Which is a good thing, because another way in which Veniss Underground works is as a mythic quest. Shadrach's journey into the city's lightless underground levels (where he was born, and from which he had made a lucky escape) takes up the bulk of the story. He travels deep into the city's bowels, far lower than the relatively sane underground levels in which he spent his youth, and the journey strips away his pretensions, his illusions, the mask of urbane sophistication he has carefully cultivated in his years above ground. Shadrach arrives at his destination a shadow of the man he was, and at the same time the very core of who he is. VanderMeer uses the myth to its greatest effect--he tells a larger than life story but maintains the humanity of his characters. Shadrach is neither a hero nor an anti-hero, and although his actions are extraordinary, Shadrach himself remains human--flawed, quirky, and, even in the midst of a surreal nightmare, believably ordinary.
The novel also works as a web of literary references, quotes, and allusions. Shardrach's journey there and back again frequently echoes Dante's journey into the inferno, and also references the myth of Orpheus and Eurydice, but these are only the tip of the iceberg. Quin, the novel's villain and prime mover, is named in homage of author Edward Whittemore, a favorite of VandeMeer's, and several other characters and locations in the novel are named in honor of other writers. For all the fun that discovering these references offers readers, and for all that recognizing them deepens our experience of the novel, VanderMeer never makes the mistake of turning Veniss into an intellectual puzzle. He echoes, recalls, and sometimes outright cribs from other authors, but he never loses his own voice (several of them, in fact--the three point of view characters each have a distinct narrative voice that suits their personality and function in the story) or the thread of his own story. Surrounded by giants, VanderMeer impressively maintains an iron grip on his work--instead of creating an echo of others' art, he makes their work his own.
Veniss works as a work of horror--at first a Frankensteinian one, as the characters describe successful and unsuccessful experiments with the medium of flesh, and later a more visceral one, as in the scene in which Shadrach makes his way through a mountain of rotting flesh to where Nicola has been abandoned by her kidnappers (many reviewers have said that VanderMeer's descriptions in these scenes recall the artist Bosch, and since I'm not overly familiar with him I'll have to take their word for it). Towards the end of the book, as Shadrach comes closer to Quin, the creatures he encounter grow strange and unreal, conglomerations of body parts and sheer imagination. VanderMeer never lets this fondness for gore and body parts overwhelm his storytelling (see Miéville, China). He doesn't stop to marvel at yet another strange creation, or to gape in horror at yet more flesh and body fluids. He maintains a tight control of his story, using the horror elements to advance the plot and not as a goal unto themselves. It is yet another demonstration of VanderMeer's skill as an author (as is the fact that, unlike other modern world-creators of the fantasy-slash-horror ilk, VanderMeer tells his story in a svelte 200 pages).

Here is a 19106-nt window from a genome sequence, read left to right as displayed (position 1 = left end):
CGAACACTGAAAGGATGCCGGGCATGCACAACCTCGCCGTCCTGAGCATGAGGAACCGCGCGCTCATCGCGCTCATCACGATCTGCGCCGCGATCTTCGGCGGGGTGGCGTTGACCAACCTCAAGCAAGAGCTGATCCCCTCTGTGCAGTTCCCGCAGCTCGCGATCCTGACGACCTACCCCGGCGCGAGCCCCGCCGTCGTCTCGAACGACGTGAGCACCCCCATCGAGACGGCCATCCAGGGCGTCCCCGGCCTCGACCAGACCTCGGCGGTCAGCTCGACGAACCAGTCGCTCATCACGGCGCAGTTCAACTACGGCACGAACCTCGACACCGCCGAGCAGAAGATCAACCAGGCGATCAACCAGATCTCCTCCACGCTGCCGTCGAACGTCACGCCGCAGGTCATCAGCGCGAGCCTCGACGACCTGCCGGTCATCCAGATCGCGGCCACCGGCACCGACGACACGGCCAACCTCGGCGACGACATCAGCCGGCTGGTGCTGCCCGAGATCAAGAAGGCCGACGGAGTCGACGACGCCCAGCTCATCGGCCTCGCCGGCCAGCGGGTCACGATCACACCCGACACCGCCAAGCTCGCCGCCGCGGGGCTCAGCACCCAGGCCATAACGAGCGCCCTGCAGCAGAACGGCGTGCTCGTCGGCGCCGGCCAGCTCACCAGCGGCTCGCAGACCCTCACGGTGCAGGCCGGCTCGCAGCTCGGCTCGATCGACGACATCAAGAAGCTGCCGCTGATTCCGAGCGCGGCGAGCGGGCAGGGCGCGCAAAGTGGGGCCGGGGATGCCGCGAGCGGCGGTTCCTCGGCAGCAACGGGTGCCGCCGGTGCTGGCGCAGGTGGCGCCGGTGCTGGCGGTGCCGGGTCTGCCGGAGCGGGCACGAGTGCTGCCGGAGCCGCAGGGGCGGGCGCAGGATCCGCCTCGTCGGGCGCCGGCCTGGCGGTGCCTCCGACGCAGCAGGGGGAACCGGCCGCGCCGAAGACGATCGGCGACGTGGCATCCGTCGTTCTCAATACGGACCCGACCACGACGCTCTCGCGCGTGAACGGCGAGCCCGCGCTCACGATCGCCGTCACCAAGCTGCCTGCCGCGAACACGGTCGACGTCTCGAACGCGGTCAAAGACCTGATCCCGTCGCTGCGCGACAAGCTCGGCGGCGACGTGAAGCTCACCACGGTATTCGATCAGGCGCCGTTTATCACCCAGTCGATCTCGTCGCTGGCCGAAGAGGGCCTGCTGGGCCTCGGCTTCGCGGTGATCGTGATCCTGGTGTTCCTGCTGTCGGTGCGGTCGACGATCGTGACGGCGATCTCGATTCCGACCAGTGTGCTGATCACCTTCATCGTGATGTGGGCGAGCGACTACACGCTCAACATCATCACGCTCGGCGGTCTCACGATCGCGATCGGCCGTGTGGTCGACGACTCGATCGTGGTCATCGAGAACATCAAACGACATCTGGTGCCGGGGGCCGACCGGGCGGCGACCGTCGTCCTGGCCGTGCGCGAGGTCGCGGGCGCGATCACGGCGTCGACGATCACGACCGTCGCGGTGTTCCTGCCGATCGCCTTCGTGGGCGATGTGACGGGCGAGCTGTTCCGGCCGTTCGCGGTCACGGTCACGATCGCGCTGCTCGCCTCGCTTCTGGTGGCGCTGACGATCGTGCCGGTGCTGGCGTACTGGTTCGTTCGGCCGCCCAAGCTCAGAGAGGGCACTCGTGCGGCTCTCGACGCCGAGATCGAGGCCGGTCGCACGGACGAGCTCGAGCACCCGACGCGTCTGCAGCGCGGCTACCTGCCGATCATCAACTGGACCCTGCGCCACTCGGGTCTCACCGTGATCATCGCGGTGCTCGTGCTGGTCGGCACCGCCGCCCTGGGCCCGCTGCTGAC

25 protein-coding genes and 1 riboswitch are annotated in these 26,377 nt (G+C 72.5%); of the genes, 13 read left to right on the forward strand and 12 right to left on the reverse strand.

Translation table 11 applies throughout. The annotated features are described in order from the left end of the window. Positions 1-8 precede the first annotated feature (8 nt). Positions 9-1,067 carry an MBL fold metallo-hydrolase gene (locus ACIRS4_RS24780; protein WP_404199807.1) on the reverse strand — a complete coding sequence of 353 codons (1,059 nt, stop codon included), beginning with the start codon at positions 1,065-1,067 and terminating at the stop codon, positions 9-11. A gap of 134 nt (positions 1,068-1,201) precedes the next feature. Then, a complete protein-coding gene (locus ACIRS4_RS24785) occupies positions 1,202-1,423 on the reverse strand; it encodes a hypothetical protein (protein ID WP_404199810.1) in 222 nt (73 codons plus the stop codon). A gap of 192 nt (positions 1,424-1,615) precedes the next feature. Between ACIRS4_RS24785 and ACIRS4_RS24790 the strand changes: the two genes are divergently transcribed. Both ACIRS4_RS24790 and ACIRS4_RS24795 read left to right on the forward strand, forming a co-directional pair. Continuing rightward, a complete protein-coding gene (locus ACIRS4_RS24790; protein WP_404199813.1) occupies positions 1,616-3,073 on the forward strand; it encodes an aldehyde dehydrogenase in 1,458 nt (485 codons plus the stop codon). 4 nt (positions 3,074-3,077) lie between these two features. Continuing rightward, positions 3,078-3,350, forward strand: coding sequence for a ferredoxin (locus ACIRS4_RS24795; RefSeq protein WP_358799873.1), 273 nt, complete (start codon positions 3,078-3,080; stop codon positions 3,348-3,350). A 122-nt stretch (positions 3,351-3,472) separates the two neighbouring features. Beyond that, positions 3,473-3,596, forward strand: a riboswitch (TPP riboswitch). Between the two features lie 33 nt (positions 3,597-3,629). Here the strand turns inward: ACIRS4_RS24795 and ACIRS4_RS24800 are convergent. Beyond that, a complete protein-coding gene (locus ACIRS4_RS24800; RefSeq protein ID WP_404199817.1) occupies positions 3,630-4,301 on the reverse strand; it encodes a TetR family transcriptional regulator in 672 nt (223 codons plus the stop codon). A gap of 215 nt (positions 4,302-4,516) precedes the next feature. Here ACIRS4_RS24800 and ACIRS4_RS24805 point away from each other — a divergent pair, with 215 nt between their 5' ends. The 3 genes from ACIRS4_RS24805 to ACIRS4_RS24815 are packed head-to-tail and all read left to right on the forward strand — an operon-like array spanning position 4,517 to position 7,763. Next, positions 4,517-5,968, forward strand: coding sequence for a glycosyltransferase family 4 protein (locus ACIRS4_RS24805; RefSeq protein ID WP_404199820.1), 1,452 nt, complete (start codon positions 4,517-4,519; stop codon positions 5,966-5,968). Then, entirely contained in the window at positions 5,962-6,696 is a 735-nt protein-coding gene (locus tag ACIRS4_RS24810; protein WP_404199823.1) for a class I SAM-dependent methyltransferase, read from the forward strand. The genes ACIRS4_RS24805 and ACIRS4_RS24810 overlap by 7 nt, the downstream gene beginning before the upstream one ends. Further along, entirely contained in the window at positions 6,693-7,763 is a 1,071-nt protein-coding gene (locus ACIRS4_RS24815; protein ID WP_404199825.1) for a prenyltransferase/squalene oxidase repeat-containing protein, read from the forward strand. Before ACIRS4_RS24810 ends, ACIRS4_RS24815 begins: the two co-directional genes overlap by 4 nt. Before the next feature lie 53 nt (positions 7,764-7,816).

But perhaps most importantly, Veniss Underground works when it tries to be funny. This is a novel, after all, in which the main character's Virgil is the surly, disembodied, slowly dying head of a meerkat, superglued to a plate and named John the Baptist. There is also a delightful absurdity to a sequence near the end of the novel, in which Shadrach gains the services of a creature called a Gollux, who speaks (through what might be its anus) in a bizarre, semi-robotic fashion.
"I am the Gollux. I am not a flawed Gollux. I am a flawed location. The Gollux was not meant to be contained in the skull of a swannerbee. It was the swannerbee's flaw to have a Gollux for a brain."VanderMeer doesn't draw the reader's attention to the inherent absurdity of this character--or any other of Quin's creations--but neither does he ignore it. Veniss isn't a laugh-out-loud novel, but by refusing to take himself too seriously (or to allow his characters to do the same) VanderMeer encourages his readers to recognize the absurd in his invented world and be tickled by it. It's a humanizing touch, like Shadrach's quirks or the unrequited love between the three main characters.
Possibly the most remarkable thing about Veniss Underground is how easily the entire novel could have failed to work, the many pitfalls that VanderMeer could have fallen into. What we get instead is a carefully controlled, remarkable tightrope walk, a balancing act between grandiose myth and petty humanity, fluid-and-gore dripping horror and dark humor, clever literary allusions and the author's own voice and direction. In the face of these accomplishments, VanderMeer's failures seem pale and insignificant. This is a smart, beautiful, thought-provoking novel that is going to stay with me for quite some time (what is the significance, for instance, of the fact that the three point of view characters tell their stories in the first, second, and third persons?), and a remarkable achievement by an author who constantly demonstrates his vital importance to the genre. I didn't find what I had expected in Veniss Underground, but I certainly found plenty of reasons to keep reading.